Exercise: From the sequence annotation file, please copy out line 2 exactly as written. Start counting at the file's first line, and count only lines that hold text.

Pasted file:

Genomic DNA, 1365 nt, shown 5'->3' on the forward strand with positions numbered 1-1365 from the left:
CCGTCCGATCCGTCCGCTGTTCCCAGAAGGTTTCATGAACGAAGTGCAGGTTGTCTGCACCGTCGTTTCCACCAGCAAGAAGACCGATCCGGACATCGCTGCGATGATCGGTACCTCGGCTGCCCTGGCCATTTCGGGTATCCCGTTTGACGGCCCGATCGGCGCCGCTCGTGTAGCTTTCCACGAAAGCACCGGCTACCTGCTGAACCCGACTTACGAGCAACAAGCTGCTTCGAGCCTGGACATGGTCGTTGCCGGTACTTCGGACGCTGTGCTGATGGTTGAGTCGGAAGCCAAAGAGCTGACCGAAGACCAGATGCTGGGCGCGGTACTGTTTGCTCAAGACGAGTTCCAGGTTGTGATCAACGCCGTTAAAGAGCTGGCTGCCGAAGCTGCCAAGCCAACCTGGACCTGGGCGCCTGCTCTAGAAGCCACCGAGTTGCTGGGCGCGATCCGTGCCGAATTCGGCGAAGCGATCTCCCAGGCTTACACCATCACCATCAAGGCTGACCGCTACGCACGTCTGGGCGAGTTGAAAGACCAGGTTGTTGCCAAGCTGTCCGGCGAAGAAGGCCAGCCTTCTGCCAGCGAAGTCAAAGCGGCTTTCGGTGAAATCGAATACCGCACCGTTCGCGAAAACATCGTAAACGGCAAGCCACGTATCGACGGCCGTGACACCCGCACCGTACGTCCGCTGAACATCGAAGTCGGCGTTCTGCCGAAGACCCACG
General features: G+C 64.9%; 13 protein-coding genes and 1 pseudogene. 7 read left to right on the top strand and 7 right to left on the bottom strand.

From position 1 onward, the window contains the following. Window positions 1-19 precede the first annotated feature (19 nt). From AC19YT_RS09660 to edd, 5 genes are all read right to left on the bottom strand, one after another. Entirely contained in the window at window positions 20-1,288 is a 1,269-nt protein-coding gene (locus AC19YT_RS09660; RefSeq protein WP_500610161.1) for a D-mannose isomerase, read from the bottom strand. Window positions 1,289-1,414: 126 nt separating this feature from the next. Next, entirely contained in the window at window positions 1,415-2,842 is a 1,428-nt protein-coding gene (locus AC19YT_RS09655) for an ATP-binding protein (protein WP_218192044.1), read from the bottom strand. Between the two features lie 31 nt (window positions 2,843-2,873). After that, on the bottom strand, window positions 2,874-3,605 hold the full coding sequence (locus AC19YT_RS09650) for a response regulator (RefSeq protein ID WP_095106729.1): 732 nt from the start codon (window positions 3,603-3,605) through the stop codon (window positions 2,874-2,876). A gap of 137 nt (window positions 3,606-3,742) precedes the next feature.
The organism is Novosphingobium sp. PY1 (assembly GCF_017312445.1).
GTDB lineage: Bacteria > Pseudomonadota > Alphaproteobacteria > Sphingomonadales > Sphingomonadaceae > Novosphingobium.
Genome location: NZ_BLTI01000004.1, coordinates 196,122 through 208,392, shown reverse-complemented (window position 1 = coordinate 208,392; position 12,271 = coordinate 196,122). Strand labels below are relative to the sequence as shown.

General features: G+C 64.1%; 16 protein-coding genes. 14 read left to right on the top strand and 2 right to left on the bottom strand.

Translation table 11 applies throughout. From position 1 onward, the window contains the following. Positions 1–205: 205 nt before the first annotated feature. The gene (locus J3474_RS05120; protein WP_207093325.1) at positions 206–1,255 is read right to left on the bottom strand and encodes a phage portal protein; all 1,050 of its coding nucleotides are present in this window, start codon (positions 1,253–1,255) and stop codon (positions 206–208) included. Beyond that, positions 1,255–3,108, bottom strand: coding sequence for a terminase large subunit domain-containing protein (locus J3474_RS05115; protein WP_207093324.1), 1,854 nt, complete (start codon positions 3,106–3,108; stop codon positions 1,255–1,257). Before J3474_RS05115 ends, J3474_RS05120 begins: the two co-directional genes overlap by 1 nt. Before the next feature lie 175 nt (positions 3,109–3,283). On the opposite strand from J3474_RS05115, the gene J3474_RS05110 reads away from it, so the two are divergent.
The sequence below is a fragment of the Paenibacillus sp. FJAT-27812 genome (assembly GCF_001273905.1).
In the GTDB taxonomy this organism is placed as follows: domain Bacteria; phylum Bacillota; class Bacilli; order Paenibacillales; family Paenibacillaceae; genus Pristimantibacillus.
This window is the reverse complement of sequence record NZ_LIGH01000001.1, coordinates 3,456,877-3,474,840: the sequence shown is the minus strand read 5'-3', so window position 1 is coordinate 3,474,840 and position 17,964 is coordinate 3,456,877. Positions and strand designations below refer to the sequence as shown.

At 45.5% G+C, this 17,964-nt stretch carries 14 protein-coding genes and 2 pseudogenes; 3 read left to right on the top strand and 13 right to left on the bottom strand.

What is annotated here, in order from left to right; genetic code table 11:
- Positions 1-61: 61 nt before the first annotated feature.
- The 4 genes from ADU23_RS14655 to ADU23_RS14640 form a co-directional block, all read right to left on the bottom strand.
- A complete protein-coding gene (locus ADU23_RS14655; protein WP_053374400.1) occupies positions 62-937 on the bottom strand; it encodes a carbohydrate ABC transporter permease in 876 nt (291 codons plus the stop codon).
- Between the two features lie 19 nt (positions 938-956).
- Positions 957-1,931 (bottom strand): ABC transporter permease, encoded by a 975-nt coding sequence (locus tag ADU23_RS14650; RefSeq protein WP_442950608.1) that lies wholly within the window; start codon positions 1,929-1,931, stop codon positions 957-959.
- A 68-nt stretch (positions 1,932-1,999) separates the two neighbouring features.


CCGTCCGATCCGTCCGCTGTTCCCAGAAGGTTTCATGAACGAAGTGCAGGTTGTCTGCACCGTCGTTTCCACCAGCAAGAAGACCGATCCGGACATCGCTGCGATGATCGGTACCTCGGCTGCCCTGGCCATTTCGGGTATCCCGTTTGACGGCCCGATCGGCGCCGCTCGTGTAGCTTTCCACGAAAGCACCGGCTACCTGCTGAACCCGACTTACGAGCAACAAGCTGCTTCGAGCCTGGACATGGTCGTTGCCGGTACTTCGGACGCTGTGCTGATGGTTGAGTCGGAAGCCAAAGAGCTGACCGAAGACCAGATGCTGGGCGCGGTACTGTTTGCTCAAGACGAGTTCCAGGTTGTGATCAACGCCGTTAAAGAGCTGGCTGCCGAAGCTGCCAAGCCAACCTGGACCTGGGCGCCTGCTCTAGAAGCCACCGAGTTGCTGGGCGCGATCCGTGCCGAATTCGGCGAAGCGATCTCCCAGGCTTACACCATCACCATCAAGGCTGACCGCTACGCACGTCTGGGCGAGTTGAAAGACCAGGTTGTTGCCAAGCTGTCCGGCGAAGAAGGCCAGCCTTCTGCCAGCGAAGTCAAAGCGGCTTTCGGTGAAATCGAATACCGCACCGTTCGCGAAAACATCGTAAACGGCAAGCCACGTATCGACGGCCGTGACACCCGCACCGTACGTCCGCTGAACATCGAAGTCGGCGTTCTGCCGAAGACCCACG